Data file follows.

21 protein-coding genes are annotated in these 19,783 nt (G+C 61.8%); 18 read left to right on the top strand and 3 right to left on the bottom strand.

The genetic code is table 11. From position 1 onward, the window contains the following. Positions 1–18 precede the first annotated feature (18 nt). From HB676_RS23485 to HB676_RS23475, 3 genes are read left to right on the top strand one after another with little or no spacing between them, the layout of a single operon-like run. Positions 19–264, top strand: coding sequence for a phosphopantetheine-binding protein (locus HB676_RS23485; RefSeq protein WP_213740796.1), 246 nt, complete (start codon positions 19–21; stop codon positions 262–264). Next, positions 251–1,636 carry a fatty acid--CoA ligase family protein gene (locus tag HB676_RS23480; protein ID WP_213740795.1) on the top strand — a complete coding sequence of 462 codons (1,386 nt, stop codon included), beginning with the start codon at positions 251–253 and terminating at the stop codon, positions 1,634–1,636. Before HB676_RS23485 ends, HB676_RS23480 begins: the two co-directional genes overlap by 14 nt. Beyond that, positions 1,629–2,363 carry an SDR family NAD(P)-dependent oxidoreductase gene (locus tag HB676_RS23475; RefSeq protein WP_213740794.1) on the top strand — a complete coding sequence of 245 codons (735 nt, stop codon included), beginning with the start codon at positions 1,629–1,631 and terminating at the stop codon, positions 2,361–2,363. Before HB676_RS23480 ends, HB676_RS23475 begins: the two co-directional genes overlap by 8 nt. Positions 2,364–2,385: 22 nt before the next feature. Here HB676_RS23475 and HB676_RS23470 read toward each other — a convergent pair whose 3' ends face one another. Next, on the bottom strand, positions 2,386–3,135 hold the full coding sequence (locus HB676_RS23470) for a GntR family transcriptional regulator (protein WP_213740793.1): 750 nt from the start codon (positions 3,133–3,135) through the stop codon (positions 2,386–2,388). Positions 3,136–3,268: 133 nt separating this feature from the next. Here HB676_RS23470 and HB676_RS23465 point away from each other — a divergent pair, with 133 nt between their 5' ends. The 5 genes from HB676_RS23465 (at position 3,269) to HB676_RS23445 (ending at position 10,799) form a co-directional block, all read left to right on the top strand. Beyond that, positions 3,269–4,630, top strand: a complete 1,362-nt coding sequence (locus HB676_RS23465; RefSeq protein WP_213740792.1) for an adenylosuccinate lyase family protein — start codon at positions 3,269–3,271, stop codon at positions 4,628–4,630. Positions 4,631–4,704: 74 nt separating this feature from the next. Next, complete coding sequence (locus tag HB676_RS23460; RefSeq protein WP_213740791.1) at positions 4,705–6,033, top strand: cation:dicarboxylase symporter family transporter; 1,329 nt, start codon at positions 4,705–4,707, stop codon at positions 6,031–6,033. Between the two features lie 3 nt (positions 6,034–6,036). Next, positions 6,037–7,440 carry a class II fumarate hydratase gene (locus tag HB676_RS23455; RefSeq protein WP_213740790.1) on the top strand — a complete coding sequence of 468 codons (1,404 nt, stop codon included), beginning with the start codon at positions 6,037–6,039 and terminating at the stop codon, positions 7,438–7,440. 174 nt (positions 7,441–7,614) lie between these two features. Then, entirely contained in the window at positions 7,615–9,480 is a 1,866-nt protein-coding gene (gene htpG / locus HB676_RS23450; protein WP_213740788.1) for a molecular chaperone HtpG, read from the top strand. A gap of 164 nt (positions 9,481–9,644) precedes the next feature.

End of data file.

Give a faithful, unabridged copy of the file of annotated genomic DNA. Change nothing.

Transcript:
21 protein-coding genes are annotated in these 19,783 nt (G+C 61.8%); 18 read left to right on the top strand and 3 right to left on the bottom strand.

The genetic code is table 11. From position 1 onward, the window contains the following. Positions 1–18 precede the first annotated feature (18 nt). From HB676_RS23485 to HB676_RS23475, 3 genes are read left to right on the top strand one after another with little or no spacing between them, the layout of a single operon-like run. Positions 19–264, top strand: coding sequence for a phosphopantetheine-binding protein (locus HB676_RS23485; RefSeq protein WP_213740796.1), 246 nt, complete (start codon positions 19–21; stop codon positions 262–264). Next, positions 251–1,636 carry a fatty acid--CoA ligase family protein gene (locus tag HB676_RS23480; protein ID WP_213740795.1) on the top strand — a complete coding sequence of 462 codons (1,386 nt, stop codon included), beginning with the start codon at positions 251–253 and terminating at the stop codon, positions 1,634–1,636. Before HB676_RS23485 ends, HB676_RS23480 begins: the two co-directional genes overlap by 14 nt. Beyond that, positions 1,629–2,363 carry an SDR family NAD(P)-dependent oxidoreductase gene (locus tag HB676_RS23475; RefSeq protein WP_213740794.1) on the top strand — a complete coding sequence of 245 codons (735 nt, stop codon included), beginning with the start codon at positions 1,629–1,631 and terminating at the stop codon, positions 2,361–2,363. Before HB676_RS23480 ends, HB676_RS23475 begins: the two co-directional genes overlap by 8 nt. Positions 2,364–2,385: 22 nt before the next feature. Here HB676_RS23475 and HB676_RS23470 read toward each other — a convergent pair whose 3' ends face one another. Next, on the bottom strand, positions 2,386–3,135 hold the full coding sequence (locus HB676_RS23470) for a GntR family transcriptional regulator (protein WP_213740793.1): 750 nt from the start codon (positions 3,133–3,135) through the stop codon (positions 2,386–2,388). Positions 3,136–3,268: 133 nt separating this feature from the next. Here HB676_RS23470 and HB676_RS23465 point away from each other — a divergent pair, with 133 nt between their 5' ends. The 5 genes from HB676_RS23465 (at position 3,269) to HB676_RS23445 (ending at position 10,799) form a co-directional block, all read left to right on the top strand. Beyond that, positions 3,269–4,630, top strand: a complete 1,362-nt coding sequence (locus HB676_RS23465; RefSeq protein WP_213740792.1) for an adenylosuccinate lyase family protein — start codon at positions 3,269–3,271, stop codon at positions 4,628–4,630. Positions 4,631–4,704: 74 nt separating this feature from the next. Next, complete coding sequence (locus tag HB676_RS23460; RefSeq protein WP_213740791.1) at positions 4,705–6,033, top strand: cation:dicarboxylase symporter family transporter; 1,329 nt, start codon at positions 4,705–4,707, stop codon at positions 6,031–6,033. Between the two features lie 3 nt (positions 6,034–6,036). Next, positions 6,037–7,440 carry a class II fumarate hydratase gene (locus tag HB676_RS23455; RefSeq protein WP_213740790.1) on the top strand — a complete coding sequence of 468 codons (1,404 nt, stop codon included), beginning with the start codon at positions 6,037–6,039 and terminating at the stop codon, positions 7,438–7,440. 174 nt (positions 7,441–7,614) lie between these two features. Then, entirely contained in the window at positions 7,615–9,480 is a 1,866-nt protein-coding gene (gene htpG / locus HB676_RS23450; protein WP_213740788.1) for a molecular chaperone HtpG, read from the top strand. A gap of 164 nt (positions 9,481–9,644) precedes the next feature.